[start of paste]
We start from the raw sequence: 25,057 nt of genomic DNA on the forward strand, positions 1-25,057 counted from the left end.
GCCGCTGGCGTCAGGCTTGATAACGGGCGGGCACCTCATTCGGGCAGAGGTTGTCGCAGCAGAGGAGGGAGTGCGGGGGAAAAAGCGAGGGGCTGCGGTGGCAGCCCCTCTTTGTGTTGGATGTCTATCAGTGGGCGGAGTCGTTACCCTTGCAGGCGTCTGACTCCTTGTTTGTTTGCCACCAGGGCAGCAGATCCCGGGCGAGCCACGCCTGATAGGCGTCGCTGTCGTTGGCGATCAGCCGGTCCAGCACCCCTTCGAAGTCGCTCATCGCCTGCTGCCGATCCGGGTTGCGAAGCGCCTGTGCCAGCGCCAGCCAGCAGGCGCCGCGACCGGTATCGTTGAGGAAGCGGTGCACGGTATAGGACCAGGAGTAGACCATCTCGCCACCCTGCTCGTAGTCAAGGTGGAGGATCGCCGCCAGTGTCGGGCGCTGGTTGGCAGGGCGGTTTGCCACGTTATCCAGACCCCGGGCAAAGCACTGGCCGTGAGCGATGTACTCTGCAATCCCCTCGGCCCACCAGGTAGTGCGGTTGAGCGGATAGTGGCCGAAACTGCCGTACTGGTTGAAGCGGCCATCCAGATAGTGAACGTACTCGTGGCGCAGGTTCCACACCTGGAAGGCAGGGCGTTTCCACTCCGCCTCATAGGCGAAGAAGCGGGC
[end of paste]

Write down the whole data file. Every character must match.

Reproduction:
We start from the raw sequence: 25,057 nt of genomic DNA on the forward strand, positions 1-25,057 counted from the left end.
GCCGCTGGCGTCAGGCTTGATAACGGGCGGGCACCTCATTCGGGCAGAGGTTGTCGCAGCAGAGGAGGGAGTGCGGGGGAAAAAGCGAGGGGCTGCGGTGGCAGCCCCTCTTTGTGTTGGATGTCTATCAGTGGGCGGAGTCGTTACCCTTGCAGGCGTCTGACTCCTTGTTTGTTTGCCACCAGGGCAGCAGATCCCGGGCGAGCCACGCCTGATAGGCGTCGCTGTCGTTGGCGATCAGCCGGTCCAGCACCCCTTCGAAGTCGCTCATCGCCTGCTGCCGATCCGGGTTGCGAAGCGCCTGTGCCAGCGCCAGCCAGCAGGCGCCGCGACCGGTATCGTTGAGGAAGCGGTGCACGGTATAGGACCAGGAGTAGACCATCTCGCCACCCTGCTCGTAGTCAAGGTGGAGGATCGCCGCCAGTGTCGGGCGCTGGTTGGCAGGGCGGTTTGCCACGTTATCCAGACCCCGGGCAAAGCACTGGCCGTGAGCGATGTACTCTGCAATCCCCTCGGCCCACCAGGTAGTGCGGTTGAGCGGATAGTGGCCGAAACTGCCGTACTGGTTGAAGCGGCCATCCAGATAGTGAACGTACTCGTGGCGCAGGTTCCACACCTGGAAGGCAGGGCGTTTCCACTCCGCCTCATAGGCGAAGAAGCGGGC